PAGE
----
Ninja Gaiden and Ninja Gaiden: Sigma were both hard; the diamond-coated disc kind of hard that made me snap controllers due to utter frustration at my own lack of skill. I knew, though, that I was the weak link. Practise makes perfect, as twitch gamers well know, timing is everything, and there’s a lot to be said for repetitive tasks in terms of building muscle memory. (Also, to paraphrase my patron saint Neal Stephenson, I knew that if I moved to a martial-arts monastery in China and studied real hard, I could still become the baddest motherfucker in the video-gaming world.)
Ninja Gaiden II, though, is a different sort of hard; the kind that kicks players in the teeth for no good reason. It’s ironic, I suppose, because the actual fighting is much easier than it has been in previous games – scroll techniques are easier to pick up and chain together, enemies seem to have more obvious weaknesses and it’s almost a joy to run through the environments. ‘Almost’ being the operative word here – the game’s graphics, while pretty in that overly smooth current-gen way, aren’t a huge step forward from previous titles, combat can freeze for a second or so when enemies are engaged in close-quarters and projectile combat at the same time, and the game’s camera actively discourages players from continuing. So we’re back to gaming’s version of the camera obscura. Le sigh.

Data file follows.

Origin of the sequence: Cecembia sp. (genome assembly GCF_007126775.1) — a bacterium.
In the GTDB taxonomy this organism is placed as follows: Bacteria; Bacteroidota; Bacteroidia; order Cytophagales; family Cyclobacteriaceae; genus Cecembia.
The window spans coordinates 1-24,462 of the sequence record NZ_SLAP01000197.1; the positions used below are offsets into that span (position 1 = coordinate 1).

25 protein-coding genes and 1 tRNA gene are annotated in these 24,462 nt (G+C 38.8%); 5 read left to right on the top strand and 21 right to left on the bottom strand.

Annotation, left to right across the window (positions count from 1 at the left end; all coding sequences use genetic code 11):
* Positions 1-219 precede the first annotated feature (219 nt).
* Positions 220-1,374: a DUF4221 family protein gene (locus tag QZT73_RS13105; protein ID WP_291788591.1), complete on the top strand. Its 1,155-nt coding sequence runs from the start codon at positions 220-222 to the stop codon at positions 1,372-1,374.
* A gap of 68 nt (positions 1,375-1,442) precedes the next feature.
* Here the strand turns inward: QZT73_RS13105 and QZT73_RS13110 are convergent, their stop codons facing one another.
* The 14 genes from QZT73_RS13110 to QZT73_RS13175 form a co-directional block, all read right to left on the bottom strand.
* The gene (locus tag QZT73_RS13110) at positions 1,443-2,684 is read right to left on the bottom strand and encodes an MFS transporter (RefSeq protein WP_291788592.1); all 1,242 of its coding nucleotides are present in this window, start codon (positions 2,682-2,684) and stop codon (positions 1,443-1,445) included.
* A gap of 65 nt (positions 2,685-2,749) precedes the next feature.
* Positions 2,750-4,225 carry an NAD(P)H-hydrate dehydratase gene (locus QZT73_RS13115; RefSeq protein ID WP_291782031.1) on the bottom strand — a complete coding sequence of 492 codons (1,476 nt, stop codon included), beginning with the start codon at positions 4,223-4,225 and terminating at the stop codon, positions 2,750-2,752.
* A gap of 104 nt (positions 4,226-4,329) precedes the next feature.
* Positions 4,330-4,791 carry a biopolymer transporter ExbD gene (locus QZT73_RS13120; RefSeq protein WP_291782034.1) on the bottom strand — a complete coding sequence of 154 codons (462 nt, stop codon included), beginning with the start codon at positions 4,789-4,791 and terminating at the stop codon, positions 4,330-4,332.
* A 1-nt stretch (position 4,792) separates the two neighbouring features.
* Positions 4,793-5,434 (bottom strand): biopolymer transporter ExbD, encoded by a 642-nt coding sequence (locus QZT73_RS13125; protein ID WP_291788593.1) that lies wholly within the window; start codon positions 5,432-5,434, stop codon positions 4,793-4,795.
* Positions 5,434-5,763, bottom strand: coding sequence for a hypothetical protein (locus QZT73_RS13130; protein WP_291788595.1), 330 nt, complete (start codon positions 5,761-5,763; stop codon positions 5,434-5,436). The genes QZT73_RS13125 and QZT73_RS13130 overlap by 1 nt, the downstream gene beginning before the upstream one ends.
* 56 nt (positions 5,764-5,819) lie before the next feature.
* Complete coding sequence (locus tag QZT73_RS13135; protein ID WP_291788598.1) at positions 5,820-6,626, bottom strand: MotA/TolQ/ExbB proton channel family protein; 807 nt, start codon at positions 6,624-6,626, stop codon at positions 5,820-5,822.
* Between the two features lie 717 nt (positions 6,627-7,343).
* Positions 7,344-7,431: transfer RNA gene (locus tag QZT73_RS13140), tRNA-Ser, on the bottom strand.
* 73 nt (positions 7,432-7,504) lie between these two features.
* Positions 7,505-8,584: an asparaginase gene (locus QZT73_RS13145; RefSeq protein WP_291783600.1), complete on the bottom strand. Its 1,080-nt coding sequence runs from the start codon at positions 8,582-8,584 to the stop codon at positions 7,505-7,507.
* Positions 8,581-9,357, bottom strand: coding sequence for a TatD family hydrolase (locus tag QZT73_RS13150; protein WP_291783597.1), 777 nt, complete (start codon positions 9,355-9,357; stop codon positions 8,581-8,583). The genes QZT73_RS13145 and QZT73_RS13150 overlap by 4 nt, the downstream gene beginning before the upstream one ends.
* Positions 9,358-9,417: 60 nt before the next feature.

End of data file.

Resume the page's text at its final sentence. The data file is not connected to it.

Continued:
Also obscuring the prospect of a fun experience is the game’s plot, although that’s never been the highest selling point of the series. This episode, set one year after the events of Ninja Gaiden, sees ninja Ryu Hayabusa jet around the world, trying to stop the Black Spider Ninjas from summoning the ancient Archfiend Vazdah. Of course, the Black Spider clan need the Demon Statue kept in the Dragon Ninja village – Ryu’s hometown. What follows is more an attempt to juggle the disparate plot elements than any logical progression of events, but as long as it ends with a climactic battle on top of an erupting Mt Fuji, the fanboys will still be happy. More discerning ludonarrative critics would probably disagree, but said critics are unlikely to have got past the first couple of hours of gameplay, marred as it is by the indelibly poor camera control.
A lack of options to change the control scheme really compound the matter – depending on where Ryu is in a level, the camera will swing wildly to show him at his most ‘cinematic’ angle, with no apparent thought given to the shocking disconnect this shift in viewpoint engenders in the player. As a result, the camera restricts player movement and combat equally. To be fair, there is a button to centre the viewpoint behind Ryu’s head, but I’d hazard a guess that most people would be too busy dealing with hordes of lookalike evil ninjas to spare a regular button press to centre the camera.
Although frenetic and actually enjoyable at times, Ninja Gaiden II will likely be remembered as one more casualty of the shift towards cinematic games (or interactive cinema?) – one more flagstone on the road towards that golden future of gaming. (Which should kick in at any point now, right?)
[This review first appeared in Critic magazine.]